Founded by labor rights activist César Chávez, the organization is working to eliminate inequities in recreation funding and access in Hidalgo County—with one goal being street lighting that would immediately allow greater physical activity within the colonias. Activities will include an extensive scan of public and private recreation resourcing, expanded Spanish-language advocacy materials and trainings.

Malcolm X Grassroots Movement, Jackson, Miss.

The organization, a multi-city network of racial justice and human rights activists, is partnering with the American Civil Liberties Union to increase food and recreation access in Jackson. Its work will cover model tax and financing incentives to facilitate the expansion of healthy food outlets, collaboration with farmers and advocacy for more public funding of recreation and green space.

Mvskoke Food Sovereignty Initiative, Okmulgee, Okla.

The initiative, which is focused on sustainable agriculture and economic development, is collecting and compiling local data as part of a campaign for food and fitness advocacy and policy development. It will craft a model policy allowing tribal food services to purchase locally produced food.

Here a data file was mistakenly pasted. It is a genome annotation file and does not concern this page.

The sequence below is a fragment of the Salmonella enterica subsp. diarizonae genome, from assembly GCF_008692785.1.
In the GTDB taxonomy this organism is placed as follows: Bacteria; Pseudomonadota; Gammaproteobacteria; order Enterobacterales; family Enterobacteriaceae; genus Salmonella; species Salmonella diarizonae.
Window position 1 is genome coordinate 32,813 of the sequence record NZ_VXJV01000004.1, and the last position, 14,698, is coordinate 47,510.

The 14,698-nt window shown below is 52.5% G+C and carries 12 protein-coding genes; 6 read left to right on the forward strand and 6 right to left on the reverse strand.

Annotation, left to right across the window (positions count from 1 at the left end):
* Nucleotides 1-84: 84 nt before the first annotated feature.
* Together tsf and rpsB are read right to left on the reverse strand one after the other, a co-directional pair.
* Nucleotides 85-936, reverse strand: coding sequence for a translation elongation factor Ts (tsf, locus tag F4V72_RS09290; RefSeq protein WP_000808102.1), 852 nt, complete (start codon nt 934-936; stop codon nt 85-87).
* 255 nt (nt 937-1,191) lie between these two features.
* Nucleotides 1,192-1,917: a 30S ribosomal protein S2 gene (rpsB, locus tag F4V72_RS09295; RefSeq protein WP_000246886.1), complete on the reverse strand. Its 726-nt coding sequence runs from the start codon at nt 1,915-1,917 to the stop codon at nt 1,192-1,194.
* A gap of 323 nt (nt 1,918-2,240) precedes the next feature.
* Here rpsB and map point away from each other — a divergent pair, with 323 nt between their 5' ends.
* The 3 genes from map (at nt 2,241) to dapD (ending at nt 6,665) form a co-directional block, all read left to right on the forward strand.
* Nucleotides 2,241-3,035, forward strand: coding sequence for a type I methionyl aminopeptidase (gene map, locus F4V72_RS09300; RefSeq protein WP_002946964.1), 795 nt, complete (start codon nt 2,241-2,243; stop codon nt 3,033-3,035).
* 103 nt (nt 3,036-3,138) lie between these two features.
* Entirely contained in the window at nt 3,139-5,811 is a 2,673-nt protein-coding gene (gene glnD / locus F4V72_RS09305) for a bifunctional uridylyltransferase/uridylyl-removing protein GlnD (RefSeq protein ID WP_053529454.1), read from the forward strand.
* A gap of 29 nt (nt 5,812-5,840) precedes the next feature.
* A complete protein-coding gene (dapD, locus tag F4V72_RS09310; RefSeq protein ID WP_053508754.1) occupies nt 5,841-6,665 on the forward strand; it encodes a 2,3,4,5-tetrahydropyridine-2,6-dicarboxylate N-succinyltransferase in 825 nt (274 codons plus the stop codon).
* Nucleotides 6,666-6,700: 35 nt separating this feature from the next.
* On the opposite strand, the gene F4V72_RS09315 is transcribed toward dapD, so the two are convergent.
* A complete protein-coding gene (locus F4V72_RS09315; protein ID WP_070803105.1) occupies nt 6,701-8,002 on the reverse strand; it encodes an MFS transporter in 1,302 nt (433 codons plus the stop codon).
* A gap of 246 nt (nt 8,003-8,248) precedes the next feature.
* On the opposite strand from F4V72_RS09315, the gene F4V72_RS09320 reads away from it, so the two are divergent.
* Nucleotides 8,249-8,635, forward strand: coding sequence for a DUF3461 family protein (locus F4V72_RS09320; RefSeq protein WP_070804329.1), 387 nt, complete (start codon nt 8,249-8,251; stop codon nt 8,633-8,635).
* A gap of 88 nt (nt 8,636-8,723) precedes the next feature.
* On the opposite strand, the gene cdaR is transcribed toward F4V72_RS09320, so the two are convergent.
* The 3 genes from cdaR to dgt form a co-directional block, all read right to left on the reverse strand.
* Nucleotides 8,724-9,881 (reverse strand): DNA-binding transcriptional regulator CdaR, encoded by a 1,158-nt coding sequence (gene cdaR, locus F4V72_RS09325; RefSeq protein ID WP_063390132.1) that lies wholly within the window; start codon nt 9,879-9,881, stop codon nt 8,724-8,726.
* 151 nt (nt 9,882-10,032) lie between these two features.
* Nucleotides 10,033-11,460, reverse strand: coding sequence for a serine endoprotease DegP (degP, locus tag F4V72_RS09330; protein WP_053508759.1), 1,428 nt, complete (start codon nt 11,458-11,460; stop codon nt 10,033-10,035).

Padres Unidos, Denver

The intergenerational organization, which was formed more than 20 years ago to take on school funding disparities, actively mobilizes students of all ages. Its efforts include forging alliances with food worker unions, farmers and others to encourage the public school system to increase access to healthy foods. Among the solutions: A “scratch cooking” pilot program, which uses fresh and locally sourced ingredients.

People Organized to Win Employment Rights, San Francisco

With its record of grassroots advocacy among homeowners and public housing residents in the Bayview Hunters Point section of San Francisco, the organization is working to increase the community’s oversight of redevelopment activities. It’s also pressing for better environmental health citywide through greater public access to green spaces and locally grown produce.

Power U Center for Social Change, Miami

The organization, which works with lower-income residents, women and youth, is focusing on the historic Overtown community and how to leverage Sustainable Community Benefits Agreements to expand access to food and recreation. It also will aim for policy change to increase institutional support for breastfeeding and, within the public schools, limit student detention in lieu of recreation alternatives.